Over the past five years or so, if you had 100% of your portfolio invested in the Vanguard 500 Index (VFINX), you would have seen about 15.3% annualized returns. By comparison, the Vanguard Small-Cap Index (NAESX) returned some 19.6% annually over the same period. By allocating even 10% toward the small-cap index, you would have increased your returns during that period.

Investors have a natural attraction to large-cap stocks, and that's understandable. Everyone's heard of Cisco Systems and Coca-Cola, after all, and most know what they do to generate revenue. There's also a lot of analyst and news coverage for large caps, so we all have a good way of knowing what these firms are up to. Sounds like a great deal, right?

Well, it is -- if you want to settle for lower returns.

Why you need small caps
According to research by Aswath Damodaran, professor of finance at NYU, studies have consistently found that smaller firms "earn higher returns than larger firms of equivalent risk." During Damodaran's study period of 1927 to 2001, the smallest companies outperformed the largest ones with a 20% annual return versus 12% on a value-weighted basis. The outperformance was even greater on an equally weighted basis.

One reason is that small caps, being, um ... small simply have more "room to run" than the big boys do. You can get a good sense of this by looking at some of the top-performing large- and small-cap stocks over the past five years. First, some of the best companies with a market cap of more than $50 billion five years ago:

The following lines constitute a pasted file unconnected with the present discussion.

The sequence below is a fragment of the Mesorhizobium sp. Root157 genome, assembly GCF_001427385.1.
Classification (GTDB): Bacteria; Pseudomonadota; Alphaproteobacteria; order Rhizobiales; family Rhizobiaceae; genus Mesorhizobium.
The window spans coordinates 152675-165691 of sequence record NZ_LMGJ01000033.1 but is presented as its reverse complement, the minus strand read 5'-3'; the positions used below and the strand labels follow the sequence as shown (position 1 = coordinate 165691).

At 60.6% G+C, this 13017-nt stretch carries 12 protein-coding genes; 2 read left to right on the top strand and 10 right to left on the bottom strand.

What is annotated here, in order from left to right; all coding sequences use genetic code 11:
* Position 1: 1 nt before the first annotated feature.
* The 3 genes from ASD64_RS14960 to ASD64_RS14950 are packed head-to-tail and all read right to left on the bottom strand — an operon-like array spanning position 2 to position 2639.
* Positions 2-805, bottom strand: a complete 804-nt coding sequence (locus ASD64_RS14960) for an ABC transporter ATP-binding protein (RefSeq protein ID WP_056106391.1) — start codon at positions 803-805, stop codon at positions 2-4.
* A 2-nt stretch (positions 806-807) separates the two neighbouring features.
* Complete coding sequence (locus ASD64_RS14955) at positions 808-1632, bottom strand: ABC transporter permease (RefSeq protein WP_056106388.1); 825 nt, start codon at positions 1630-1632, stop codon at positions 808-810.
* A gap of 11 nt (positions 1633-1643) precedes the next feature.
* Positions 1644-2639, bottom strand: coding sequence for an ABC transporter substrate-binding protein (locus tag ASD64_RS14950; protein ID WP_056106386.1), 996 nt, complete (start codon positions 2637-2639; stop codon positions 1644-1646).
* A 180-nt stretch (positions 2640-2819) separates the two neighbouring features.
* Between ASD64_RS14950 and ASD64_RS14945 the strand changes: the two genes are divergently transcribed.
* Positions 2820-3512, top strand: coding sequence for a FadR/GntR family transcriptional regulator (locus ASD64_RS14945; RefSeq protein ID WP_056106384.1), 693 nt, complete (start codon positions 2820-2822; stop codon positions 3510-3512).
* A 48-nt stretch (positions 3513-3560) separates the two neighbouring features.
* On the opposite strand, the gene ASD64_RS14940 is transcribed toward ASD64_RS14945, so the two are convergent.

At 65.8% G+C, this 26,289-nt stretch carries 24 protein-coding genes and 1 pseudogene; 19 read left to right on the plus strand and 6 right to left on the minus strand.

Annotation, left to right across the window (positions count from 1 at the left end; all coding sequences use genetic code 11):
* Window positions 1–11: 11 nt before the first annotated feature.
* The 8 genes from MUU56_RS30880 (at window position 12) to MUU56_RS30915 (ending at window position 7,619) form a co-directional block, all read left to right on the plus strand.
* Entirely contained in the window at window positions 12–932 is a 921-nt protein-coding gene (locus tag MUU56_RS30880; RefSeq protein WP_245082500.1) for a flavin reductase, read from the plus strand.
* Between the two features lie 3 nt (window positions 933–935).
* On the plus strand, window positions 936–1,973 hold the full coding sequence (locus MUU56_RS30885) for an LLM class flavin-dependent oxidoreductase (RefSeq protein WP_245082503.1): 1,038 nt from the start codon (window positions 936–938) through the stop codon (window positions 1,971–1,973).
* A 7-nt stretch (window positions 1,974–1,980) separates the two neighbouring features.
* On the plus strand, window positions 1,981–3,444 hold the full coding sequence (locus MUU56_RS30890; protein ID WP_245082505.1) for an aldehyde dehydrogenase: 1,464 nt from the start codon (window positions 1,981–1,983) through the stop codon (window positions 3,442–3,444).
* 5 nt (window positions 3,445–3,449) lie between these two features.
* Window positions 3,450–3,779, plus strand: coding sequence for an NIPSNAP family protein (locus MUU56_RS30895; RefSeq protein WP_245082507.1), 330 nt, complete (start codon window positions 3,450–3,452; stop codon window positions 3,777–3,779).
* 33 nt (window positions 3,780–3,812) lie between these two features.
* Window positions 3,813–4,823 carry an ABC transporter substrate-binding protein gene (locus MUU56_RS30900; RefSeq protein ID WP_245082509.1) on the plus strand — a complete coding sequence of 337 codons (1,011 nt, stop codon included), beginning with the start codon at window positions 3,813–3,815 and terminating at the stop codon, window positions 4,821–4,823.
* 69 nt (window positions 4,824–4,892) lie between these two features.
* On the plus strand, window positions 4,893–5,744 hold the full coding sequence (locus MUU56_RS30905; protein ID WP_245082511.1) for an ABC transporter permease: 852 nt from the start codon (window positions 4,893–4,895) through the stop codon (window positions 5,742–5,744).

Oct. 2002
Market Cap
(in billions)

Total Return
(Oct. 2002
to Oct. 2007)







Toyota Motor (NYSE:TM)



Eni (NYSE:E)



Now, here are some of the better performers for companies with a market cap roughly between $200 million and $2 billion -- the universe we search to make recommendations for our Motley Fool Hidden Gems small-cap investing service:


Oct. 2002
Market Cap
(in millions)

Total Return
(Oct. 2002
to Oct. 2007)

Research In Motion






McDermott (NYSE:MDR)



Intuitive Surgical (NASDAQ:ISRG)



Williams Cos. (NYSE:WMB)



All data provided by Capital IQ, a division of Standard & Poor's.

Simply put, the smaller companies have much more upside than the larger ones do. But beware: Higher potential reward comes with higher risk. Buy one of the worst-performing small caps, and you'll likely earn a total loss of capital -- which is a fancy Wall Street phrase for "lose all your money." That's why at Hidden Gems we seek out only the highest-quality small caps: those with high insider ownership, a strong balance sheet, a solid business model, and compelling valuation.

It's time to think small
Using these principles, Tom Gardner and his team's stock recommendations have outperformed the S&P 500 by an average of 61% to the S&P's 25% since the service began more than four years ago. This shows that small caps can indeed improve returns and should be a part of any balanced portfolio.

If you're interested in a look at all of the Hidden Gems recommendations, Tom is offering a full-access, 30-day free trial to the service. Here's more information.

This article was originally published on Sept. 14, 2006. It has been updated.

Rex Moore has nearly mastered quantum mechanics, but he's stuck on that wave-particle duality thingie. He owns no shares mentioned in this story. Coca-Cola is an Inside Value choice. Intuitive Surgical is a Rule Breakers recommendation. The Fool's disclosure policy shines year-round.

This article represents the opinion of the writer, who may disagree with the “official” recommendation position of a Motley Fool premium advisory service. We’re motley! Questioning an investing thesis -- even one of our own -- helps us all think critically about investing and make decisions that help us become smarter, happier, and richer.